an early vanity: memories of being wanted,
memories, some fictive, of being silver-tongued.
While his heart, a kind of fox, climbs down to the lake
and begs the dark to strike or bless the cottage.
But even here, one doesn’t get the sense that the bachelor had ever wanted anything else: he had lived exactly how he had intended. That the time came that his choices led him to this edge, where his memory–alive with the choices he did not make–rewrites things so that they might provide more comfort, can be true without being inevitable. There’s doubt in the narrator’s voice, and the knowledge that it is too late to undo what is done, but also the knowledge that the life he has lived was lived on purpose: he had his suitors, and made his choices. To yearn does not discount the choices made, Dyar seems to say, though perhaps none of us are immune to the ache of the life unlived.
The second thing that stands out about the collection is that the deeper you read, the more sinking the suspicion that you are not quite getting the whole story. Martin Dyar clearly respects his reader; he drops them into the middle of a conversation, immerses them in cultural references that are at once urgent and vague, presses on with images unsettled, leaving the reader jarred and Googling furiously.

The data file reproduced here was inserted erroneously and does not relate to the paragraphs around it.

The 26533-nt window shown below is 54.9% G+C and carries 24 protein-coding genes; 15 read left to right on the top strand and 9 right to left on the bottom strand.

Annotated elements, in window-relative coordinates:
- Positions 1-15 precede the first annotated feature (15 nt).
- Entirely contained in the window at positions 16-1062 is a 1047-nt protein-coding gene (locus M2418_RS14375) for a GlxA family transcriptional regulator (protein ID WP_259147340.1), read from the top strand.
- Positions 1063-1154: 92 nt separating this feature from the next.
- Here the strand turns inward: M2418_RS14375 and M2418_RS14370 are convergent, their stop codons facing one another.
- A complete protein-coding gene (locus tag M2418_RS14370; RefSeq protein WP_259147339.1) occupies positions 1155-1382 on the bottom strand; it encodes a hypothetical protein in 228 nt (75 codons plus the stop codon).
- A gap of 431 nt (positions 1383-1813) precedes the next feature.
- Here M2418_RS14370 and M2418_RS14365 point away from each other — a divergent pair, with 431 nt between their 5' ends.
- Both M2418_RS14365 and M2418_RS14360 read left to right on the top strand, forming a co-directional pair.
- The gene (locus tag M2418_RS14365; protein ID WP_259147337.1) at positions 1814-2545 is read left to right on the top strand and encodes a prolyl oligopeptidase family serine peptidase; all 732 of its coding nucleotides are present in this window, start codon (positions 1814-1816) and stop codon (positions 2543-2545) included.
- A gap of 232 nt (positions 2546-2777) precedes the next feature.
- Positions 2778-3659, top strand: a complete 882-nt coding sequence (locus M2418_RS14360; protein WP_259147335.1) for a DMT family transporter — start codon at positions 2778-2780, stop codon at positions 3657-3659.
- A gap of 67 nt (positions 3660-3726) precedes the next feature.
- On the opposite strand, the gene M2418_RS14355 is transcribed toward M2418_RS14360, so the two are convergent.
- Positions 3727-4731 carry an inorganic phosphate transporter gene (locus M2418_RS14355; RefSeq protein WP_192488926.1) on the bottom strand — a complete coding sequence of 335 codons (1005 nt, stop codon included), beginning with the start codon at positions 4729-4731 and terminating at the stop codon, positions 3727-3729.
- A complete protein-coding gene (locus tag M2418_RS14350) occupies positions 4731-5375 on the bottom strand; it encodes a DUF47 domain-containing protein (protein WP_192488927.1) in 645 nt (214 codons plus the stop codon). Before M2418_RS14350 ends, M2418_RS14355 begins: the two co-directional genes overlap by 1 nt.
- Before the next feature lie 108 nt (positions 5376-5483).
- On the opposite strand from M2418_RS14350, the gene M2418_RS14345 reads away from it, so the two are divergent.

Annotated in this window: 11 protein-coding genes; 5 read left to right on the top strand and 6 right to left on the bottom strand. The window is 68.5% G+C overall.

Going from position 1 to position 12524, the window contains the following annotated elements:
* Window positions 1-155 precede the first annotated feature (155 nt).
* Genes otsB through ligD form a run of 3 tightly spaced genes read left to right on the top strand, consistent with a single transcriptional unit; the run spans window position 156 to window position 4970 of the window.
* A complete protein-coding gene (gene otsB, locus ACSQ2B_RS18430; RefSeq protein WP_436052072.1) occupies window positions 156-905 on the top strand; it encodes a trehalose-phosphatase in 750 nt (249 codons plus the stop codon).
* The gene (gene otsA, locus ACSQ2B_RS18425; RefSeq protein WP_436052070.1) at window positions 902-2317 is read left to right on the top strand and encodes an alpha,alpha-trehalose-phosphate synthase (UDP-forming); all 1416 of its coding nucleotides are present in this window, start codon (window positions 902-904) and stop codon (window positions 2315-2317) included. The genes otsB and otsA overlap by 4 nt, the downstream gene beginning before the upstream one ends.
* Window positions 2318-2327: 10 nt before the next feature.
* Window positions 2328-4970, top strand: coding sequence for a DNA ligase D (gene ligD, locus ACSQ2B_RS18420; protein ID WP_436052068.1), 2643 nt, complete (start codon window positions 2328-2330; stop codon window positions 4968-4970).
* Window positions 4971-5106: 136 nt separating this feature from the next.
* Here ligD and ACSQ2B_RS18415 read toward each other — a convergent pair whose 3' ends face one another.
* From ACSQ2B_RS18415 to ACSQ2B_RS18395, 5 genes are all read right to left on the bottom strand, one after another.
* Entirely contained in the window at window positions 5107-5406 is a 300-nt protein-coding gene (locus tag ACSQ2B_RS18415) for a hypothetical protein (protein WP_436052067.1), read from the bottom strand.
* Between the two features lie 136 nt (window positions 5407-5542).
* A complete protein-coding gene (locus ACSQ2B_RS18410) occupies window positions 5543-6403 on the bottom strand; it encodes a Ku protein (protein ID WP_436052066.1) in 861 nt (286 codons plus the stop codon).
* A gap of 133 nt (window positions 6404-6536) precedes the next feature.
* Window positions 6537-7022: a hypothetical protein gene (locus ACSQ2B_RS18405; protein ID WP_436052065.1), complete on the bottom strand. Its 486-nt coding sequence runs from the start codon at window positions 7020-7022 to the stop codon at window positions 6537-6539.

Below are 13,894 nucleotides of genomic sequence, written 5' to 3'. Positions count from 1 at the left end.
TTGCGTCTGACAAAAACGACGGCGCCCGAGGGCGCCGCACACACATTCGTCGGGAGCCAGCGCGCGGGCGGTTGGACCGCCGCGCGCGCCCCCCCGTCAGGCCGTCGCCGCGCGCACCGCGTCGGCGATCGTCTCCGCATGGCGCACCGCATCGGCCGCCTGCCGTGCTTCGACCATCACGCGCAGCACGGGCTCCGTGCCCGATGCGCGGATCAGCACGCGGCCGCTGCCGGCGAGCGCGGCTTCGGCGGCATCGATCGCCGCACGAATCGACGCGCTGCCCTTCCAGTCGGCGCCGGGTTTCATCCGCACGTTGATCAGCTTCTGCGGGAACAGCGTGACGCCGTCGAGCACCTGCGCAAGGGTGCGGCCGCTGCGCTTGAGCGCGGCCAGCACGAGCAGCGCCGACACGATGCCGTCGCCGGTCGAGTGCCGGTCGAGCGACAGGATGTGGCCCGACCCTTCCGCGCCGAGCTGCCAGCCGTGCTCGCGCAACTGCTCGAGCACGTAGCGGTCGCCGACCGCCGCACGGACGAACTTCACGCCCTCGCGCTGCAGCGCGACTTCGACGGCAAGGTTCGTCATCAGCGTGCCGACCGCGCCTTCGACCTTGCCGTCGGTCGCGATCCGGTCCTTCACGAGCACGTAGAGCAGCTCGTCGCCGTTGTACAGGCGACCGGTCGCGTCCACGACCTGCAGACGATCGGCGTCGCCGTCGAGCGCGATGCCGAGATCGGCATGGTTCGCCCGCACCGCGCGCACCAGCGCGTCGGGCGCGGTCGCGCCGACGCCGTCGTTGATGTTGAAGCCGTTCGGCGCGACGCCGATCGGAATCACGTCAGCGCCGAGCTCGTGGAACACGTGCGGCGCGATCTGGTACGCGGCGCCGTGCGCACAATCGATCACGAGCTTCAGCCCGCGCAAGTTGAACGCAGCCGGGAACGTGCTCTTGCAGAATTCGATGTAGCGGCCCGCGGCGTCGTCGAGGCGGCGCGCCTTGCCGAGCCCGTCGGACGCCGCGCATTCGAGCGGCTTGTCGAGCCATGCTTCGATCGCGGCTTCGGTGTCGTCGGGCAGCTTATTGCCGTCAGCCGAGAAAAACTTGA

Don’t believe me? Take, for instance, the last third of “The Timoney Bell,”
committee member, and half starry conduit of ocean
voices. Slowly, but without inhibition, I work the bell,
convinced the sound is a mounting of better nature
fit to meet what is not life in life, as the April darkness
upholds the thought that the lost are listening now.
Here you see Dyar hinting at cultural context (a quick search reveals that the ringing of the Timoney Bell, the poem’s namesake, is a yearly commemoration of the 14 Addergoole residents on board the Titanic when it sank: 11 lost and 3 rescued) but never condescending to explain it. Dyar’s focus is, as always, on the experience of the speaker–in this case recalling a recurring dream and thus illuminating the particular work of memorializing.
Maiden Names is thoroughly peppered with these sorts of poems–“Turlough O’Carolan at Brabazon House” is one of the only poems in the volume written in third person, and describes a sort of enchantment. Turlough O’Carolan, a blind Irish harpist from the 17th-18th centuries, is wooed by the gentle voice of his host’s daughter, and Dyar, imagining O’Carolan’s death, has her
approaching him across the field, like the field’s
picking the tether of his mind from the earth,
standing over him;
rousing with her laughter the voles in their nettle
and prompting the near-dead harper to answer
Though presented with obvious themes, the poems in Maiden Names range in style and form, and a reader with patience will surely find something here worth their time. It should be said that some understanding of niche Irish history will serve the reader well, but failing that, an internet-ready device nearby will aid in deeper appreciation.
Overall, Maiden Names feels like a vision realized. Even the poems that I didn’t expecially enjoy had a such a purposeful air that I’d struggle to find a moment that felt like a misstep. Does this sound like it’d be up your alley? Check it out!